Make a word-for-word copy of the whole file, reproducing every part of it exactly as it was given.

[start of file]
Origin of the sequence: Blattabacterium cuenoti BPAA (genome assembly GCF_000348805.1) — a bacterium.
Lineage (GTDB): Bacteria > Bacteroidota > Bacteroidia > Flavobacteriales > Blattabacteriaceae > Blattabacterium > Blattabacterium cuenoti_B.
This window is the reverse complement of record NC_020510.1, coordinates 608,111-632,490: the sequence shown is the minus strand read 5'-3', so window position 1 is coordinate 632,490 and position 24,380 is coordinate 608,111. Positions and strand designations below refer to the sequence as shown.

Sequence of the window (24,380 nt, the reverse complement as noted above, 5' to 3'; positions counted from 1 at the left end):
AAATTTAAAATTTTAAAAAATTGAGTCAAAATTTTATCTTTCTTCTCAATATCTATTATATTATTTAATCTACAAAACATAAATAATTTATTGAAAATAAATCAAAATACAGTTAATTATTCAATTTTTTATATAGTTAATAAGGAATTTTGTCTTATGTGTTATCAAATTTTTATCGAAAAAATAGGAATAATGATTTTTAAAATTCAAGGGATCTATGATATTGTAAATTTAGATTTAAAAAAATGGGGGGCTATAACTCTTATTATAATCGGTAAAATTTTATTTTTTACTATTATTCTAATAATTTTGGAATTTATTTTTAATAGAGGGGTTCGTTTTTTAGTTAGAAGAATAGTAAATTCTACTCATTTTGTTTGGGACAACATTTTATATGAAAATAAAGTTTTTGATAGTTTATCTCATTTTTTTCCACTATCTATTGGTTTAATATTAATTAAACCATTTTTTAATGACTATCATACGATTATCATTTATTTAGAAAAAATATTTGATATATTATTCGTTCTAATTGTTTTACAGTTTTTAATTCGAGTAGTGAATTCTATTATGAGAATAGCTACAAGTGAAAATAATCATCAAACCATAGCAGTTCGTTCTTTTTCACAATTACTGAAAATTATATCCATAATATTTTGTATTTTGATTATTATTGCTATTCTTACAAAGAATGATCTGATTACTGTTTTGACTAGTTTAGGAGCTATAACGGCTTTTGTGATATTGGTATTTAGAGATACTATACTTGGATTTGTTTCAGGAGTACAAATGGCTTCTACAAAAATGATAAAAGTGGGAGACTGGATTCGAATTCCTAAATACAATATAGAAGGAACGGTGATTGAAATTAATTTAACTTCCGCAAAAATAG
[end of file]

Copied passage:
Origin of the sequence: Blattabacterium cuenoti BPAA (genome assembly GCF_000348805.1) — a bacterium.
Lineage (GTDB): Bacteria > Bacteroidota > Bacteroidia > Flavobacteriales > Blattabacteriaceae > Blattabacterium > Blattabacterium cuenoti_B.
This window is the reverse complement of record NC_020510.1, coordinates 608,111-632,490: the sequence shown is the minus strand read 5'-3', so window position 1 is coordinate 632,490 and position 24,380 is coordinate 608,111. Positions and strand designations below refer to the sequence as shown.

Sequence of the window (24,380 nt, the reverse complement as noted above, 5' to 3'; positions counted from 1 at the left end):
AAATTTAAAATTTTAAAAAATTGAGTCAAAATTTTATCTTTCTTCTCAATATCTATTATATTATTTAATCTACAAAACATAAATAATTTATTGAAAATAAATCAAAATACAGTTAATTATTCAATTTTTTATATAGTTAATAAGGAATTTTGTCTTATGTGTTATCAAATTTTTATCGAAAAAATAGGAATAATGATTTTTAAAATTCAAGGGATCTATGATATTGTAAATTTAGATTTAAAAAAATGGGGGGCTATAACTCTTATTATAATCGGTAAAATTTTATTTTTTACTATTATTCTAATAATTTTGGAATTTATTTTTAATAGAGGGGTTCGTTTTTTAGTTAGAAGAATAGTAAATTCTACTCATTTTGTTTGGGACAACATTTTATATGAAAATAAAGTTTTTGATAGTTTATCTCATTTTTTTCCACTATCTATTGGTTTAATATTAATTAAACCATTTTTTAATGACTATCATACGATTATCATTTATTTAGAAAAAATATTTGATATATTATTCGTTCTAATTGTTTTACAGTTTTTAATTCGAGTAGTGAATTCTATTATGAGAATAGCTACAAGTGAAAATAATCATCAAACCATAGCAGTTCGTTCTTTTTCACAATTACTGAAAATTATATCCATAATATTTTGTATTTTGATTATTATTGCTATTCTTACAAAGAATGATCTGATTACTGTTTTGACTAGTTTAGGAGCTATAACGGCTTTTGTGATATTGGTATTTAGAGATACTATACTTGGATTTGTTTCAGGAGTACAAATGGCTTCTACAAAAATGATAAAAGTGGGAGACTGGATTCGAATTCCTAAATACAATATAGAAGGAACGGTGATTGAAATTAATTTAACTTCCGCAAAAATAG